That ‘enough’ judgment call is one Songwriters have to learn to make, in the Intro, in the Verse, in the Chorus, in a Bridge if the Song needs one. How much ‘Lyrical Exposition’ in a Verse (or two Verses?) is ‘enough’ before it’s time to get to the Chorus? How much longer can that Intro keep them ‘Hooked’?

    Point-Of-View is a great opportunity to practice the ‘Craft’ of Songwriting, taking what you were ‘inspired’ to write and deliberately changing it to a purpose. Change it from a Male Point-Of-View to a Female Point-Of-View. Some Lyrics don’t need changing. Either sex can sing it just the way you wrote it. Others may benefit from a Crafting from a third-person narrator to a first-person Singer-Character, not you, the guy in the Song, telling HIS story. His story can be a fiction you imagine yourself in, assuming the persona of that guy. He can get the girl you never did, lose her, and get her back again, and tell it in an interesting way.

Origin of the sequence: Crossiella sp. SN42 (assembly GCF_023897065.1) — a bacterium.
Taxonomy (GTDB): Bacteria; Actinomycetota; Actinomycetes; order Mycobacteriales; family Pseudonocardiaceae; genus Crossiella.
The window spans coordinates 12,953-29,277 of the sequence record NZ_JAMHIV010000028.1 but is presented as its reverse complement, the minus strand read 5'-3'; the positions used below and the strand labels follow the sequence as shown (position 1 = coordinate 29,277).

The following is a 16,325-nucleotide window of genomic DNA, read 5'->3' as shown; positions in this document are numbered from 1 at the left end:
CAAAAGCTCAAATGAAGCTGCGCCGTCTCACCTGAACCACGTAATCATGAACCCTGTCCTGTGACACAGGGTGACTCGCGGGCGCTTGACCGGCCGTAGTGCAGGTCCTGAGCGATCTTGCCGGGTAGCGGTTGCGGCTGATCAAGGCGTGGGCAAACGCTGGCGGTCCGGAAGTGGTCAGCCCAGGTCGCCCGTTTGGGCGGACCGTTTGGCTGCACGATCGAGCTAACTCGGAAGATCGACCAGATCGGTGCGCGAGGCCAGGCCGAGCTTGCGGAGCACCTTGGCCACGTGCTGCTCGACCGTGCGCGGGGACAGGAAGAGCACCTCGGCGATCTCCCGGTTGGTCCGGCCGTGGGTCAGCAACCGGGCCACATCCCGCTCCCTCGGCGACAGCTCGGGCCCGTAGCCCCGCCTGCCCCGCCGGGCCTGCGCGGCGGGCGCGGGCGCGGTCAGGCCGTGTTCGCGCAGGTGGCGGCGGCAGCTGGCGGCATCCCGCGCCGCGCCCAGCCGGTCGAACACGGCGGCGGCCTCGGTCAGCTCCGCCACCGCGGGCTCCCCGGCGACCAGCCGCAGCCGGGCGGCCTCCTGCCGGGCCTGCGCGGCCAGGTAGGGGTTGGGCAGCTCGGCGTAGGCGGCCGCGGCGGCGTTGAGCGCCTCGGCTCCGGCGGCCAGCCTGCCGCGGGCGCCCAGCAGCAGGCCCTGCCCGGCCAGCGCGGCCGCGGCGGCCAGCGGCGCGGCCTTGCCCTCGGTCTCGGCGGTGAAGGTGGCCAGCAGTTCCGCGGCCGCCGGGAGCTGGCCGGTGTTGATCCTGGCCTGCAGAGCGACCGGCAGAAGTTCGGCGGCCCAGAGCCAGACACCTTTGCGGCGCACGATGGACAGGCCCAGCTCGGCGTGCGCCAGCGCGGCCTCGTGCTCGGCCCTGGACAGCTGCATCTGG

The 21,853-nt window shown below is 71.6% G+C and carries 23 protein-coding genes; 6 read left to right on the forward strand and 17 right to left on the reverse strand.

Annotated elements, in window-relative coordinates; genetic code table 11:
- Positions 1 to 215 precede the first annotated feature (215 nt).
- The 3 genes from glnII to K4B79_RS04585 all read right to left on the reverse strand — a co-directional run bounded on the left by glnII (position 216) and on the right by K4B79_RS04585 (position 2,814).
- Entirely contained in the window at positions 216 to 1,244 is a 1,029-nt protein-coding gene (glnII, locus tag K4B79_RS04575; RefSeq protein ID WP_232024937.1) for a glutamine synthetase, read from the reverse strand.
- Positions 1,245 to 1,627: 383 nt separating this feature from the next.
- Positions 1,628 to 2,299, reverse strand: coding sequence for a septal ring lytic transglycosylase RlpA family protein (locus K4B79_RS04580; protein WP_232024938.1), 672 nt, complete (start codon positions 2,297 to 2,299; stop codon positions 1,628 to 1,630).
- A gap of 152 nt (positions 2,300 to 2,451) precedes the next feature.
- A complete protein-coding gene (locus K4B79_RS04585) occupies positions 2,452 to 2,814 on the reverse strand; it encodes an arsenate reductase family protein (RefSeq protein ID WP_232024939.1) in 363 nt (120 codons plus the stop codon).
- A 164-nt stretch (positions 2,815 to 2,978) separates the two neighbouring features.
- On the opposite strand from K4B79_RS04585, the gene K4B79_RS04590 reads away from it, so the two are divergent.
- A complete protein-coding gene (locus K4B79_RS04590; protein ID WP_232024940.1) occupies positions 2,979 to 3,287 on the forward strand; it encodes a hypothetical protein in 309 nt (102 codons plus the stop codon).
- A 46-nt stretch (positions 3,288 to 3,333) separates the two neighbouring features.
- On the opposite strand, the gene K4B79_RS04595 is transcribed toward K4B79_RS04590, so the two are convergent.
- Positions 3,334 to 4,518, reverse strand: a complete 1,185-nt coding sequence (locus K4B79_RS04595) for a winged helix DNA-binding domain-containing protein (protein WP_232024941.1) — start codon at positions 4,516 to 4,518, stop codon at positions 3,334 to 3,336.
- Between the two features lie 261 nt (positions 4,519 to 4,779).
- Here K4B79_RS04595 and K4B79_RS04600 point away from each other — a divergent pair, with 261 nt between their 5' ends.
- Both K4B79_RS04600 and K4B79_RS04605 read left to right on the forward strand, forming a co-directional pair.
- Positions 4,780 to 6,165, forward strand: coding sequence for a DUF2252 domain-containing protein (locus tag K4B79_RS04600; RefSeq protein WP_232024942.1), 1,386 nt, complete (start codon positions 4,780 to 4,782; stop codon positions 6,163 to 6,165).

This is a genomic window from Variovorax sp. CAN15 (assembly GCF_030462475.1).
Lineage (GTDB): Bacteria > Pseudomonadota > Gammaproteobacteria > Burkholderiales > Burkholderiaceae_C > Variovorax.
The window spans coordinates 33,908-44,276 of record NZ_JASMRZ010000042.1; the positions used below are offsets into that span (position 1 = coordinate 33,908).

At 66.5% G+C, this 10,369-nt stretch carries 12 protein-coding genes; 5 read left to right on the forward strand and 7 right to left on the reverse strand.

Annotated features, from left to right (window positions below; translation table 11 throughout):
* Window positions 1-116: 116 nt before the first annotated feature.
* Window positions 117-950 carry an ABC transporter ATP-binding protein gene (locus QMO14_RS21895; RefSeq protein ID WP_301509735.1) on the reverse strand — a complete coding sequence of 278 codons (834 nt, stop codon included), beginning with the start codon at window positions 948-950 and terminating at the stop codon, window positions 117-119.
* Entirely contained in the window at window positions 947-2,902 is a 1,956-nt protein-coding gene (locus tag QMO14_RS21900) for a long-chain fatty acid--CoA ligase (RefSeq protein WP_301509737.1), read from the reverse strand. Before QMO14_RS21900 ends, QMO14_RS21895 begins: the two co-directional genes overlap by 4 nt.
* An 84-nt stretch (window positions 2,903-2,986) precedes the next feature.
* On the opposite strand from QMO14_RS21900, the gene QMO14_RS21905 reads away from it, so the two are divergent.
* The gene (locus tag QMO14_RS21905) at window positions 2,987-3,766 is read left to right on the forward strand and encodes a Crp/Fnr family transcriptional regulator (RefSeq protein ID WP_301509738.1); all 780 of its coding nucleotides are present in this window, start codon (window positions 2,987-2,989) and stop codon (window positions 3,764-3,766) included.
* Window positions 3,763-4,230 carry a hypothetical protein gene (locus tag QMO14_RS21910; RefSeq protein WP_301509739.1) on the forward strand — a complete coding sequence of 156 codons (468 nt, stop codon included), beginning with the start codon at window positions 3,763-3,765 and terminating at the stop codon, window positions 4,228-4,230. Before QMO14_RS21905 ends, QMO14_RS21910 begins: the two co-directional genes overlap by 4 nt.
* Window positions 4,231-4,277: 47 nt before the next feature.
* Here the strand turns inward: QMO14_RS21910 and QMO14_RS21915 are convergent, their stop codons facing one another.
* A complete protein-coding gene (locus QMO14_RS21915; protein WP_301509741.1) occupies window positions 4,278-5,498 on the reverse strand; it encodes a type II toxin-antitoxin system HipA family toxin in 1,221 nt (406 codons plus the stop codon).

Furniture. Props on a stage set the scene for the actors, and the action. Nouns. Adjectives. Action verbs. All that stuff you thought wasn’t important in high school can help you tell interesting stories about that girl you thought WAS important in high school. Let the listener hear it, see it, taste it, touch it, smell it if you can. ‘Crafting’ in that sort of detail is possible. Looking for it as you write, inspirational ideas, can come to you to, once you know you’re looking for them.

    Verse Shuffle: I’ll add that to the list. It can work. Sometimes you don’t have to rewrite the original Verse 1. It works as Verse II or the elusive Verse III.